Keep those hackers away!

By Happy Creative

04 Feb 2016

Sylwia Lukjanowska, web developer at Blackpool-based full-service agency, Happy Creative, discusses how hackers are looking for holes in your website which could potentially harm your business.

Nowadays, any website can become the target of a hacker. From little known blogs to robust eCommerce sites, hackers are always looking for an easy access. Private information may not be the only thing that hackers are looking for. In fact, a large portion of website hacks is nothing more than breaking the pages.

These are some of the most common ways and reasons why your website could become the next target.

Brute Force Attack

In simple words, Brute Force Attack, is when a hacker tries combinations of usernames and passwords as long as he or she gets an access to your site.

Our advice, protect yourself, your customers and your website. Never use a “admin” username. Never use password like “12345”.

In most instances, the Brute Force attacks are not manual, instead they are being randomly executed by supporting bots, part of larger networks. They’re configured to randomly crawl the web and trying to get access to websites’ back-end.

According to sucuri.net, the top three usernames people use to protect their websites are:

Admin – 84 per cent Administrator – 4 per cent Root – 4 per cent And top 3 passwords are:

password – 14 per cent admin – 10 per cent 123456 – 6 per cent If you use login details similar to above, for a hacker or a bot, it will be a matter of seconds to get your site’s login details.

Phishing Emails

“Phishing” refers to emails that attempts to fraudulently acquire personal information from you, such as your account password or credit card information. The email may appear to be from a legitimate company or individual, but it’s not.

As a general rule, never send credit card information, account passwords, or extensive personal information in an email unless you verify that the recipient is who they claim to be. Many companies have policies that state they will never ask for that kind of information from their customers by email.

If you receive a huge amount of spam, the best you can do is not to open it. But if you’re very curious and have an urge to open them, be very cautious of links and attachments inside of them. Many of them can take you to sites which straight away will install various cookies on your machine in order to get your personal details or even control your machine!

Outdated Scripts and Software

Scripts are often used to develop a website to control everything from graphics to databases. They are also a common element for hackers to get an access to the website. Outdated installation scripts for web-based applications, plugins and add-ons can open the doors to hackers.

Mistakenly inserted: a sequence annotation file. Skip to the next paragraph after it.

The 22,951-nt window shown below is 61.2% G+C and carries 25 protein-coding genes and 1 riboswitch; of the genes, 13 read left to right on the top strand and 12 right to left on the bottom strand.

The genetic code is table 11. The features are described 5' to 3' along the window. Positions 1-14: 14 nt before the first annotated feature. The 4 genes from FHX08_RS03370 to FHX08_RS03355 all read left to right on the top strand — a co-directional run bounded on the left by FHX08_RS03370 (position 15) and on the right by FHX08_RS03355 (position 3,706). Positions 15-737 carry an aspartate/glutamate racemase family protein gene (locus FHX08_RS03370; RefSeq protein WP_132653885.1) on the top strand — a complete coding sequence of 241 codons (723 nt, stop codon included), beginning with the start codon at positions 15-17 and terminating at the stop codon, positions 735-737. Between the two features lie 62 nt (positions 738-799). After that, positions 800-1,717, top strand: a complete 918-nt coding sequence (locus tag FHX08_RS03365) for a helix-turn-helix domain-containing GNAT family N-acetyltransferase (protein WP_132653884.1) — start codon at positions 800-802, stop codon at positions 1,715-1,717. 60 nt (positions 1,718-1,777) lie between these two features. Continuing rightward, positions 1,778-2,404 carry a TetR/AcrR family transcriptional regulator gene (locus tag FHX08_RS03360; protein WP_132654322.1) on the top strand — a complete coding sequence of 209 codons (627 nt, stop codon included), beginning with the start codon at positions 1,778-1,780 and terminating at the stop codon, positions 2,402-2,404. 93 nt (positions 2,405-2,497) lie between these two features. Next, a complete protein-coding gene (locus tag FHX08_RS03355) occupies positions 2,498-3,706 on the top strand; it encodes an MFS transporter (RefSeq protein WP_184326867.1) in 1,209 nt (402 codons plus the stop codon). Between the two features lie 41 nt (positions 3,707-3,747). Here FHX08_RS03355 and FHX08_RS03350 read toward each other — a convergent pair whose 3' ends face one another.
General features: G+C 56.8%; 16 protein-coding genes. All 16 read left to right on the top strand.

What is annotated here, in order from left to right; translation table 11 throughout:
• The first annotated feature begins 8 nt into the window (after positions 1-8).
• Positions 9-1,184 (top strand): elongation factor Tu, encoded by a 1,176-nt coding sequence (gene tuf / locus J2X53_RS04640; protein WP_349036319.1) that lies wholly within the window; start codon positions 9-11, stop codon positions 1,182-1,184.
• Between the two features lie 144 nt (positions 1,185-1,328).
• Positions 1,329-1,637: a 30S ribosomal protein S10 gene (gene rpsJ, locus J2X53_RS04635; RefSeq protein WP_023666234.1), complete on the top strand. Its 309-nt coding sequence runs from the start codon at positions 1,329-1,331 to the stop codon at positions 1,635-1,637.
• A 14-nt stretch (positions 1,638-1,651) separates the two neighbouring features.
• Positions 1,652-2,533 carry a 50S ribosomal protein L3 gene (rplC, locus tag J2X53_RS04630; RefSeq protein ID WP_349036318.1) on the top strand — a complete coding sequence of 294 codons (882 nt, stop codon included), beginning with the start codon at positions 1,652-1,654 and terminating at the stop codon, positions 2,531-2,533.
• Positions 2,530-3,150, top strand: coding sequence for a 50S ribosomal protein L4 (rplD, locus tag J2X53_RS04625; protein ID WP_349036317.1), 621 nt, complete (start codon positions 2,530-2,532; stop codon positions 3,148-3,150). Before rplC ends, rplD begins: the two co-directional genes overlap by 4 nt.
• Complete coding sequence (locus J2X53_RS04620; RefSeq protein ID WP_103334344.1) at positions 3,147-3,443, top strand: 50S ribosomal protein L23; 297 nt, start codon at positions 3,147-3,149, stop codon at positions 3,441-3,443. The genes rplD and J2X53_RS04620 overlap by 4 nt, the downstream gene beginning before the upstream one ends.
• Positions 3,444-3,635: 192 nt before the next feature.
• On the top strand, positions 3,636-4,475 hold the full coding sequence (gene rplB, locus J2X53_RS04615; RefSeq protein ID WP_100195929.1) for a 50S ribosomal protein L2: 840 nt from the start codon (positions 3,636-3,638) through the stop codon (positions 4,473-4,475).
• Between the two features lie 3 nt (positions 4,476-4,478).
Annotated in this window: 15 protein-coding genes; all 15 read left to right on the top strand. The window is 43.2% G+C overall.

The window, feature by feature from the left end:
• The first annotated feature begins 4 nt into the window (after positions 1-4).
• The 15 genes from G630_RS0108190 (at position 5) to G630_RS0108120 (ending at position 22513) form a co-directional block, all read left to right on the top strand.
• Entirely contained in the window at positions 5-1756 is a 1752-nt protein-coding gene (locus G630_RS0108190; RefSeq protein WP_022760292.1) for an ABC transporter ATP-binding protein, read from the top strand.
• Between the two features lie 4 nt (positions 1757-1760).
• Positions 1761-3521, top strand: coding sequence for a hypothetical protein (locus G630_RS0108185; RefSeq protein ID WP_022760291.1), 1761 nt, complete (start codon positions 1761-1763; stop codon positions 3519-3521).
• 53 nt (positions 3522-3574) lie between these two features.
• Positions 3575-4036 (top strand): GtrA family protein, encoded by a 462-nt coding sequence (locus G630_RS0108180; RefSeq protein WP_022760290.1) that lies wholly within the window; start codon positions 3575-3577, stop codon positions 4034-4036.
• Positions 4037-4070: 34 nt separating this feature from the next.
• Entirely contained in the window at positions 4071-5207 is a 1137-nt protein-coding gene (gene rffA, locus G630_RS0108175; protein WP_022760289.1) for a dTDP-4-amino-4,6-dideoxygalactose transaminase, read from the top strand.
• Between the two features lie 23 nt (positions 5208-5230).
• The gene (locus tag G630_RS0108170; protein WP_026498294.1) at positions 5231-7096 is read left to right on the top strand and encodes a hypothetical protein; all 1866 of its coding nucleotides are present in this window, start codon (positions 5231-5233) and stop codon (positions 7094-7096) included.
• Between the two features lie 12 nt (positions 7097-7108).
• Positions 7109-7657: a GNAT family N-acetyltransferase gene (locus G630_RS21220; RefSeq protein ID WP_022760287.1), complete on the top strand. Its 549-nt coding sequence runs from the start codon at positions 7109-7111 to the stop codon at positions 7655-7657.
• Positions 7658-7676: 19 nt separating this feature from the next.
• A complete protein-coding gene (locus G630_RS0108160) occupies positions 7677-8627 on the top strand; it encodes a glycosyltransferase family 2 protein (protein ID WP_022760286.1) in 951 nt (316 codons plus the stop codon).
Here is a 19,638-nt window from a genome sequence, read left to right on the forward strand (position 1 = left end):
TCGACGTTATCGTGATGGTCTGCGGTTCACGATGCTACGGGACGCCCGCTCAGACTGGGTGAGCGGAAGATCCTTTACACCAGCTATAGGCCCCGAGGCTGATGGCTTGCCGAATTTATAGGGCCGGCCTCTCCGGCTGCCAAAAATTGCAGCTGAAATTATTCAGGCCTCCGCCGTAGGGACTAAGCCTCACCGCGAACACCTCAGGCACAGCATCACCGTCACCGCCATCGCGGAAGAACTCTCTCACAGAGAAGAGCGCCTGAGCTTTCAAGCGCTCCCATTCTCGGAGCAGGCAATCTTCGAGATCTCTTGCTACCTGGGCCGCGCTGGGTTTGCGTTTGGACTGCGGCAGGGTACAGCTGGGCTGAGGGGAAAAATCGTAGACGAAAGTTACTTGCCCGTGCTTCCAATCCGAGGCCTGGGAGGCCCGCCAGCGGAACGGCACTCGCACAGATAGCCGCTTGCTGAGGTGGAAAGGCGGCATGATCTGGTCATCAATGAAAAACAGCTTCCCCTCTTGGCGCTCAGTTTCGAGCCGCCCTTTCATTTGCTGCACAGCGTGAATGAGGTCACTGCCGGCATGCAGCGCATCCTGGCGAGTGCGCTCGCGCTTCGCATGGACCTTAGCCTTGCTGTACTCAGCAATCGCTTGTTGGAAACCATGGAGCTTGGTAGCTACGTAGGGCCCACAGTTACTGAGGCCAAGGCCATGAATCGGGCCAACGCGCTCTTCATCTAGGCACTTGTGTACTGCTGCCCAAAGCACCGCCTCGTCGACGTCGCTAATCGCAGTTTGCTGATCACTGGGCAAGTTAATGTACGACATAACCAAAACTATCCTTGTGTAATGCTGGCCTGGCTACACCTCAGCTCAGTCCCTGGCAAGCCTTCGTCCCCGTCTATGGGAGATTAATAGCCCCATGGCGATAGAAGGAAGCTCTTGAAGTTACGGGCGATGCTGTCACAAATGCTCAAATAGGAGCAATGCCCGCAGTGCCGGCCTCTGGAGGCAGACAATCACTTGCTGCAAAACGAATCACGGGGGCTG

It’s highly important that you always keep all plugins, CMS version and extensions up to date. Code you use to develop your website or application has to be valid and according to latest standards.

If you’re unsure how to update scripts or code, ask your web developer for help.

Personal Computer Security

When a personal computer is hacked, the attack could include stealing saved information for websites and logins. These hacks on your machine can come from compromised websites, infected software or through bots scanning various IP addresses looking for weaknesses.

Also, it’s important that you use private, password protected network, instead of public one when logging in to your website.

How to remove malicious code?

If you have a clean backup of your site’s contents, you may be able to restore the site by re-uploading all of the site’s files—including your website software (WordPress, Drupal, other). When doing this, make sure that you are using the latest version of your site’s software. Be aware that you may be overwriting files that have changed since your last backup.

If you do not have a clean backup of your site, manual removal of the bad code may be the best option. Once you have located malicious code, removing it can be as simple as deleting it from all files in which it appears. You should be sure to check for some hidden files where hackers could “inject” some bad code. Remember, that always prevention is a much better solution than fixing. Ask your web developer for any maintenance packages which will keep your website safe and secure.

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